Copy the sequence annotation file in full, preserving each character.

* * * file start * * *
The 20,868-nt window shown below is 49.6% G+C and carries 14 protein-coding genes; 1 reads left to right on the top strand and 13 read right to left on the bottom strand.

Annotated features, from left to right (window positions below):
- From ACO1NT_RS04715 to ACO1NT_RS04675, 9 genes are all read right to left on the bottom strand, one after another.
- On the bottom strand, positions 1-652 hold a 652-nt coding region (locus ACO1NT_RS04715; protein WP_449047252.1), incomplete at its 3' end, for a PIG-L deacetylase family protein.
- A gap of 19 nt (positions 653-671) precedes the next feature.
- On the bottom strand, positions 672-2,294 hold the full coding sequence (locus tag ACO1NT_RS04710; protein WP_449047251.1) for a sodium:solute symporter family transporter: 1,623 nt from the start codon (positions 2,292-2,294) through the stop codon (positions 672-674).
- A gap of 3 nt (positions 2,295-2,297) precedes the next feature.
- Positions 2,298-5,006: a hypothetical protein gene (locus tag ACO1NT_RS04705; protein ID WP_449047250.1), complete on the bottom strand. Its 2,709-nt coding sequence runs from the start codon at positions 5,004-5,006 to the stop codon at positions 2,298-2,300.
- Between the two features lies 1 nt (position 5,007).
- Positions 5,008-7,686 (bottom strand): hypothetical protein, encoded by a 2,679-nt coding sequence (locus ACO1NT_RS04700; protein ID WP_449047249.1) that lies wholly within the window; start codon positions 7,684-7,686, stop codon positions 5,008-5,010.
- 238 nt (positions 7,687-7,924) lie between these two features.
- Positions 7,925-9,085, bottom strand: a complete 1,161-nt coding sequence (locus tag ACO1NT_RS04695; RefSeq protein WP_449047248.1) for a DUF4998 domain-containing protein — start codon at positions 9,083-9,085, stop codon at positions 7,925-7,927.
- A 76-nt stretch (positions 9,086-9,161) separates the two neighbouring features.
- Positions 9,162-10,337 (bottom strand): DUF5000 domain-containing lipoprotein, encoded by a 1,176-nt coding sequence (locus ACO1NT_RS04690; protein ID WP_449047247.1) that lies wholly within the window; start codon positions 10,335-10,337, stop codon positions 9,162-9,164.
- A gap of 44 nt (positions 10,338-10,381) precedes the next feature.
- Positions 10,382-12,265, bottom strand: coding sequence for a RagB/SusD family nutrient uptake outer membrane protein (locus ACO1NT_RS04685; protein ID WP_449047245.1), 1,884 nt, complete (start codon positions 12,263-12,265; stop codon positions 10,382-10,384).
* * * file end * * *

The 20,868-nt window shown below is 49.6% G+C and carries 14 protein-coding genes; 1 reads left to right on the top strand and 13 read right to left on the bottom strand.

Annotated features, from left to right (window positions below):
- From ACO1NT_RS04715 to ACO1NT_RS04675, 9 genes are all read right to left on the bottom strand, one after another.
- On the bottom strand, positions 1-652 hold a 652-nt coding region (locus ACO1NT_RS04715; protein WP_449047252.1), incomplete at its 3' end, for a PIG-L deacetylase family protein.
- A gap of 19 nt (positions 653-671) precedes the next feature.
- On the bottom strand, positions 672-2,294 hold the full coding sequence (locus tag ACO1NT_RS04710; protein WP_449047251.1) for a sodium:solute symporter family transporter: 1,623 nt from the start codon (positions 2,292-2,294) through the stop codon (positions 672-674).
- A gap of 3 nt (positions 2,295-2,297) precedes the next feature.
- Positions 2,298-5,006: a hypothetical protein gene (locus tag ACO1NT_RS04705; protein ID WP_449047250.1), complete on the bottom strand. Its 2,709-nt coding sequence runs from the start codon at positions 5,004-5,006 to the stop codon at positions 2,298-2,300.
- Between the two features lies 1 nt (position 5,007).
- Positions 5,008-7,686 (bottom strand): hypothetical protein, encoded by a 2,679-nt coding sequence (locus ACO1NT_RS04700; protein ID WP_449047249.1) that lies wholly within the window; start codon positions 7,684-7,686, stop codon positions 5,008-5,010.
- 238 nt (positions 7,687-7,924) lie between these two features.
- Positions 7,925-9,085, bottom strand: a complete 1,161-nt coding sequence (locus tag ACO1NT_RS04695; RefSeq protein WP_449047248.1) for a DUF4998 domain-containing protein — start codon at positions 9,083-9,085, stop codon at positions 7,925-7,927.
- A 76-nt stretch (positions 9,086-9,161) separates the two neighbouring features.
- Positions 9,162-10,337 (bottom strand): DUF5000 domain-containing lipoprotein, encoded by a 1,176-nt coding sequence (locus ACO1NT_RS04690; protein ID WP_449047247.1) that lies wholly within the window; start codon positions 10,335-10,337, stop codon positions 9,162-9,164.
- A gap of 44 nt (positions 10,338-10,381) precedes the next feature.
- Positions 10,382-12,265, bottom strand: coding sequence for a RagB/SusD family nutrient uptake outer membrane protein (locus ACO1NT_RS04685; protein ID WP_449047245.1), 1,884 nt, complete (start codon positions 12,263-12,265; stop codon positions 10,382-10,384).